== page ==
A Song of degrees.
1 Out of the depths have I cried unto thee, O LORD.
2 Lord, hear my voice: let thine ears be attentive to the voice of my supplications.
3 If thou, LORD, shouldest mark iniquities, O Lord, who shall stand?
4 But there is forgiveness with thee, that thou mayest be feared.
5 I wait for the LORD, my soul doth wait, and in his word do I hope.
6 My soul waiteth for the Lord more than they that watch for the morning: I say, more than they that watch for the morning.
7 Let Israel hope in the LORD: for with the LORD there is mercy, and with him is plenteous redemption.
8 And he shall redeem Israel from all his iniquities.

15 August 2008

Trueman & Witherington on Rock

Sometimes you think some of these theologian types are immune to the pleasures of rock music but, oh no, not true. Check out Carl Trueman's admission here and Ben Witherington's top rock guitarist list here. He really displays his knowledge of the rock world and rock guitarists in particular. I love to read this stuff because I come from a background where the guitar was the devil's instrument and if you liked rock music you better keep that to yourself. So, it's great to read dudes like this that let us in on their rock-n-roll secrets; it kinda says I'm ok and I'm not some rock lovin' sinner, know what I mean? Obviously, I'm not in that world any longer and I enjoy rock music and many other genres as well (with the notable exceptions of opera and rap). My son & I both play guitar, he shreds his heavy metal and I pick my blues. I could play slow blues numbers all day given the chance.

Ben's list of top guitarists is very comprehensive but there are so many top-notch guitarists out there it can become mind boggling to start to rate them. Let me give you my top three in no particular order:

Eric Clapton
Stevie Ray Vaughn

I think you probably noted that all three play at least some blues if not only blues. Well, that's my predisposition. Whose the top rock group? That'd be another massive undertaking to rate the top group or groups of all time so let me give you mine - Alice Cooper. He is now a Christian and from what I can ascertain doing some pretty good works in the world today. He is by far the finest lyricist ever. Like him or not that can't be taken away from him. At his concerts he no longer sings the more gruesome stuff he once did, nor by his own admission will he ever sing worship songs. He views himself more as the harbinger of what is to come should we not change.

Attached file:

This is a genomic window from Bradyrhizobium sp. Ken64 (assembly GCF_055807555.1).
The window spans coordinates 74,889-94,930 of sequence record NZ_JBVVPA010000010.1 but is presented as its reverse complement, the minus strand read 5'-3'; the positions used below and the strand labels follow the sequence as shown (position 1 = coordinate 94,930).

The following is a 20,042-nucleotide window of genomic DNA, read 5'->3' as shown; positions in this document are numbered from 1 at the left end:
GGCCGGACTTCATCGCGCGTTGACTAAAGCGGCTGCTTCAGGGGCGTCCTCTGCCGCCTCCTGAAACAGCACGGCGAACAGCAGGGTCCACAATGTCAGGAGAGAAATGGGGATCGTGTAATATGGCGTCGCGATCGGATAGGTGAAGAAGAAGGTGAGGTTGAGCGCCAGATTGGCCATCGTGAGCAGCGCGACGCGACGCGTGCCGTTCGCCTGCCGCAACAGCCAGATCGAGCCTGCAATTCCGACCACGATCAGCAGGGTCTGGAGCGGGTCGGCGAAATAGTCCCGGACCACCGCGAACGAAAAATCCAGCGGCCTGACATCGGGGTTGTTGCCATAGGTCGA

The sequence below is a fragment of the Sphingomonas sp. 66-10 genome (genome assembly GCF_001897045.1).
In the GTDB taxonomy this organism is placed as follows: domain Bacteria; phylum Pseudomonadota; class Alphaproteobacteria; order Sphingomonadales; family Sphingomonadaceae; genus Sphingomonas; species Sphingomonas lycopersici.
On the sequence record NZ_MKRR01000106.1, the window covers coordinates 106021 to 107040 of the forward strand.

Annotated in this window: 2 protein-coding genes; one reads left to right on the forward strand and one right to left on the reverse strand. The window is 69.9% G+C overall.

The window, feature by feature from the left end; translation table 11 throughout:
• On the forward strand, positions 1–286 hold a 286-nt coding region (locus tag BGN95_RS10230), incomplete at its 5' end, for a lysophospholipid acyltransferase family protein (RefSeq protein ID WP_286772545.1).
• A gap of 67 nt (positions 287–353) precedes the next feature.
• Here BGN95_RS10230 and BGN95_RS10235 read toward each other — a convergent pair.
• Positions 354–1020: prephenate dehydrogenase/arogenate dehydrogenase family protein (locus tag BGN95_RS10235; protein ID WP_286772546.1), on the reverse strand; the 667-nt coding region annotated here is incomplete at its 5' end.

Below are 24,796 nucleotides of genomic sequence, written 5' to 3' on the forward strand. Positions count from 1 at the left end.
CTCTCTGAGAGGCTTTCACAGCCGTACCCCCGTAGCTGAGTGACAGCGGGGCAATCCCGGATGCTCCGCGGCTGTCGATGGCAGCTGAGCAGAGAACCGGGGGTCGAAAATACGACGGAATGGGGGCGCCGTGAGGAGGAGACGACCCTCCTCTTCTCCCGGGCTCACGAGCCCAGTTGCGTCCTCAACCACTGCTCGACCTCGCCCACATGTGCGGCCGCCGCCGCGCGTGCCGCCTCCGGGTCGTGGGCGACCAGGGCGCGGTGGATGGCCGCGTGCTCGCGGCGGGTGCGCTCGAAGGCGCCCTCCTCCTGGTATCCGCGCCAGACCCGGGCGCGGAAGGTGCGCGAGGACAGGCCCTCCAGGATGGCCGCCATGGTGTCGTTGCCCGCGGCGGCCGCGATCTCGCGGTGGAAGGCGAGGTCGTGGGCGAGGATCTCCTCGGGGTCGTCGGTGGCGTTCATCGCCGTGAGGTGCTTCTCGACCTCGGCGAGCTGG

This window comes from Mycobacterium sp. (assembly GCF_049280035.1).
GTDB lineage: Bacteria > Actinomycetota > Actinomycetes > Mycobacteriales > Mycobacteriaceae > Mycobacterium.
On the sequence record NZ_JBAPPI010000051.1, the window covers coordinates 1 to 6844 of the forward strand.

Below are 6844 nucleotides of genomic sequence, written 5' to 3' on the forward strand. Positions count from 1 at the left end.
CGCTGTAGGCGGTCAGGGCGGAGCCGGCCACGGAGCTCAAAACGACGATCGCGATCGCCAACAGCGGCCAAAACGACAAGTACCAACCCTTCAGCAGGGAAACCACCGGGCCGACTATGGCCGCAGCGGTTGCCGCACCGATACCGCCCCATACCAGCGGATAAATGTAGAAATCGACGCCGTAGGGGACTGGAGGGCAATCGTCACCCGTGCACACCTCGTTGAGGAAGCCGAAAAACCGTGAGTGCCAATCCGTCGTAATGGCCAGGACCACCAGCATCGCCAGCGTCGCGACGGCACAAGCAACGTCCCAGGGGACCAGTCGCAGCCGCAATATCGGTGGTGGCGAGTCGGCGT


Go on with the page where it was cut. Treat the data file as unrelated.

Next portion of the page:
There you have it. I'm in the ranks of many fine guys who love rock and blues. Hhhmm, time to pick up the guitar and settle in to some blues....

13 August 2008

On Leisure Time

One of the significant measures of a person's spiritual commitment is what he does with his discretionary or leisure time. - Jerry White

Westminster Wednesday #93

We've hit number 93. Let's get to it....

Q. 93. Which are the sacraments of the New Testament? A. The sacraments of the New Testament are, baptism and the Lord's supper.

Q. 1. How many sacraments hath Christ appointed in the New Testament? A. Christ hath appointed two, and no more: these being sufficient for our initiation and confirmation.
Q 2. How many have the Papists added to them? A. They have added five more; viz. Confirmation, penance, ordination, marriage, and extreme unction.
Q. 3. What is their sacrament of confirmation? A. It is the anointing of the baptised with chrism in the forehead, with this form of words; I sign thee with the sign of the cross, and confirm thee with the chrism of salvation, in the name of the Father, Son, and Holy Ghost.
Q. 4. What is their ground for this practice? A. The abuse of that Scripture, Hebrews 6:2. Of the doctrine of baptisms, and laying on of hands, &c. which, by a figurative speech, expresseth the whole standing ministry in the church, by laying on of hands.
Q. 5. What is their sacrament of penance? A. It is repentance manifested by outward signs, to which the word of absolution coming, makes it a sacrament misgrounded on John 20:23. Whosoever sins ye remit, they are remitted unto them; and whosoever sins ye retain, they are retained.